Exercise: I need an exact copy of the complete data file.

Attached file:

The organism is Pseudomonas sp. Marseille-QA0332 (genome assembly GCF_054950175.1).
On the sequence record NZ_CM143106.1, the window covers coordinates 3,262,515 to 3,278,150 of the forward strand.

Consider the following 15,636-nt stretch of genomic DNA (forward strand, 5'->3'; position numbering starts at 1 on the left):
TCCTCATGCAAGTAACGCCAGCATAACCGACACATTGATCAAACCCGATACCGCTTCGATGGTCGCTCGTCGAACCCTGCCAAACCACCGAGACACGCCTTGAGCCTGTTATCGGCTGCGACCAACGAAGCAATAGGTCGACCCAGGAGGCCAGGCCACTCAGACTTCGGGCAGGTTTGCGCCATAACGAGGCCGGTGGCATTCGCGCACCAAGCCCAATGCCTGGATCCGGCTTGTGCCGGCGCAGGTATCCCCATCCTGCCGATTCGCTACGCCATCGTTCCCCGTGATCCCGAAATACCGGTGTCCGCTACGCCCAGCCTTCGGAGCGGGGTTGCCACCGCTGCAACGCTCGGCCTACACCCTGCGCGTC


The organism is Pseudomonas sp. Marseille-QA0332 (genome assembly GCF_054950175.1).
On the sequence record NZ_CM143106.1, the window covers coordinates 3,262,515 to 3,278,150 of the forward strand.

Consider the following 15,636-nt stretch of genomic DNA (forward strand, 5'->3'; position numbering starts at 1 on the left):
TCCTCATGCAAGTAACGCCAGCATAACCGACACATTGATCAAACCCGATACCGCTTCGATGGTCGCTCGTCGAACCCTGCCAAACCACCGAGACACGCCTTGAGCCTGTTATCGGCTGCGACCAACGAAGCAATAGGTCGACCCAGGAGGCCAGGCCACTCAGACTTCGGGCAGGTTTGCGCCATAACGAGGCCGGTGGCATTCGCGCACCAAGCCCAATGCCTGGATCCGGCTTGTGCCGGCGCAGGTATCCCCATCCTGCCGATTCGCTACGCCATCGTTCCCCGTGATCCCGAAATACCGGTGTCCGCTACGCCCAGCCTTCGGAGCGGGGTTGCCACCGCTGCAACGCTCGGCCTACACCCTGCGCGTC